Journal, March 5, 1976 AM

We arrived in San Salvador at 7:30 last night, our nerves utterly shot from being pushed & shoved by people, & relentlessly hounded by hawkers all day. Somebody dropped stuff on Jan’s head hustling to get off the bus. Why they hustle to wait a half hour or so afterwards I’ll never know! And that put her over the edge. When the baggage boys started mimicking Jan’s English I got a little out of control also. They had gotten grease all over her backpack as well. Later we both agreed we could understand how people just get so disgusted with the way people treat them that they go wild & kill & maim!

Jan’s so into family member’s lives I don’t hardly believe it. She says Merna thought I was crazy when I supported George McGovern, and the fact really troubles her. She hit on Marcia’s jealousy that Jan has gotten “special treatment”, and that upsets her greatly. At the same time she feels Marcia & Merna are both unhappy, & in a sense, wasting their human potential in their present life situations. She can’t understand why Joyce dumped her Madison friends when she quit her job & moved to Milwaukee. <She’s worried I’d be making a mistake marrying Sofia, etc.> She just lets the whole thing bother her too much. We’re all adult, free-willed creatures, and will go on living (& perhaps fucking up) our lives no matter how much she worries. But she’s so good & concerned. God ought to love her if he’s just & good!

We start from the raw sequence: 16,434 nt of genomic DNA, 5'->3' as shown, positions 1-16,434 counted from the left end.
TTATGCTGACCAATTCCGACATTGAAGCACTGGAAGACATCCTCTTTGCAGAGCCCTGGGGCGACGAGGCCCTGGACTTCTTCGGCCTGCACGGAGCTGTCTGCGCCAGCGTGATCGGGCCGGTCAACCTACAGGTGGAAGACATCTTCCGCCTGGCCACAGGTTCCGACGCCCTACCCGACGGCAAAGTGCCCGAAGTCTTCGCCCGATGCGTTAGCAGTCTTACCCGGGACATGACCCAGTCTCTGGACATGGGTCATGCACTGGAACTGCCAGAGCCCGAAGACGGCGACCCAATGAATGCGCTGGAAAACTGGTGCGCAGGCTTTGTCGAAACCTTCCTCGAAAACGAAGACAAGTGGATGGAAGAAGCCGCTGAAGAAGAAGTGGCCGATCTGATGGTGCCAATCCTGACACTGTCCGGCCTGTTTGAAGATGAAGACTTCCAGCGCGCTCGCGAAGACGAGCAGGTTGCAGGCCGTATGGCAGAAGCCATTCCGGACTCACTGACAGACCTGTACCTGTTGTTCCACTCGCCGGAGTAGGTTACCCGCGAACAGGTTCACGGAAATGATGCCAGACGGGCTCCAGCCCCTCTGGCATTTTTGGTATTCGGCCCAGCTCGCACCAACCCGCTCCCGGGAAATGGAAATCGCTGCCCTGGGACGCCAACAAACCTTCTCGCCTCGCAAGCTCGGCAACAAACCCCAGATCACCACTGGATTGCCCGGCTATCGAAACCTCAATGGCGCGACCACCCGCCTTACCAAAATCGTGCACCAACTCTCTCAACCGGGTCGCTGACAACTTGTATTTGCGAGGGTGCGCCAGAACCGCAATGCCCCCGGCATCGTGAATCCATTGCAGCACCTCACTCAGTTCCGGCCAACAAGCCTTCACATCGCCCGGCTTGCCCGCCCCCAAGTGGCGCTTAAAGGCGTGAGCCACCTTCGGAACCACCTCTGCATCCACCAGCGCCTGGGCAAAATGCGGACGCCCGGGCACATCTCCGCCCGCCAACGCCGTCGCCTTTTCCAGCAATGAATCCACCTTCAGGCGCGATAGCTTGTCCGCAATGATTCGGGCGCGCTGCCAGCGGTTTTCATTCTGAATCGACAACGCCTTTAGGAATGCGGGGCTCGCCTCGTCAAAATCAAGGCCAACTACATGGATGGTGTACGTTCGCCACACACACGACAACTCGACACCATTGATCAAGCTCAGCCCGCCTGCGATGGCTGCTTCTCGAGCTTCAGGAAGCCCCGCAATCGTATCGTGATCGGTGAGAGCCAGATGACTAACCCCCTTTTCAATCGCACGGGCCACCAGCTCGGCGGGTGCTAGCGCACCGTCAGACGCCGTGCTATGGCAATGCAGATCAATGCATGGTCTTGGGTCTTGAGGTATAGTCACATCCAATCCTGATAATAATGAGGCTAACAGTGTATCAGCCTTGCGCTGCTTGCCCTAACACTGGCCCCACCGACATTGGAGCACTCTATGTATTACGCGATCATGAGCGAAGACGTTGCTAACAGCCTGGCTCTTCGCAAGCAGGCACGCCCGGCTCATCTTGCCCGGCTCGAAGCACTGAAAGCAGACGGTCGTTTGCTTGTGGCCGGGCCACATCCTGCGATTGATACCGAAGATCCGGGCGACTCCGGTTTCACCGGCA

Jan expressed the same thing I’ve noticed in the 2 weeks of our stay. Intellectually, we’ve grown along nearly parallel lines since we last saw each other almost 2 years ago. She attributes it to common upbringing!

Journal, March 3, 1976 PM

Managua again, some places never change - but we did get a different room this time!

<I said goodbye to Sofia this morning. She and her younger sister came into San Jose with us to see us onto the bus.> She gave me a little red carnation and a cooked chicken (with Tortiricas {a local brand of tortillas}, eggs, carrots, potatoes - muy rico {very tasty}!) for the trip. So we were off & a little while after we passed the airport & headed into the mountains.

(Jan just came back from taking a shower & announced it was Ash Wednesday. She’s giving up bread & chocolate, I’ll try chocolate and [but I didn’t tell her] beating off.)

<Jan started up talking about Sofia - her doubts about her, etc. She said Sofia was spoiled, & she catered to me too much, & implied she was too immature to be a fulfilling companion for me.> {some text not transcribed} <We ended up getting pretty huffy with each other because I insisted Sofia would grow (intellectually) and Jan is more doubtful.> Jan really strongly resents how the women treat their men so lovingly here, while many men are fickle egoists with chics on the side.

I think the men are foolish too. They don’t seem to appreciate what they have. One strong-loving woman who’s willing to limit herself to me is all I need. Jan’s right about it being preferable to have an intelligent mate, with interests similar to yours, & who can grow with you. We basically differ in how much energy we’re willing to devote to the search, & how long we’re willing to wait (or how far bend the standards) to find what we want. <I see potential in Sofia, she’s rejected several good looking but egoist Ticos {Costaricans}, & chosen a Gringo {North American} (against her father’s pronounced will) for her first novio {boyfriend}.> She wants to study and have a career. Jan is sensitized to women being servile, but that’s deeply embedded in the culture here, & as long as I don’t overexploit it, I see nothing wrong with the affectionate way she treats me. But I’m waiting to see how she gets into university life, & want her to visit Wisconsin before we take any plunges.


Journal, March 3, 1976 AM

Today we hit the road again on Tica Bus. <I have to shelve my life with Sofia again ‘til April.> Enough said.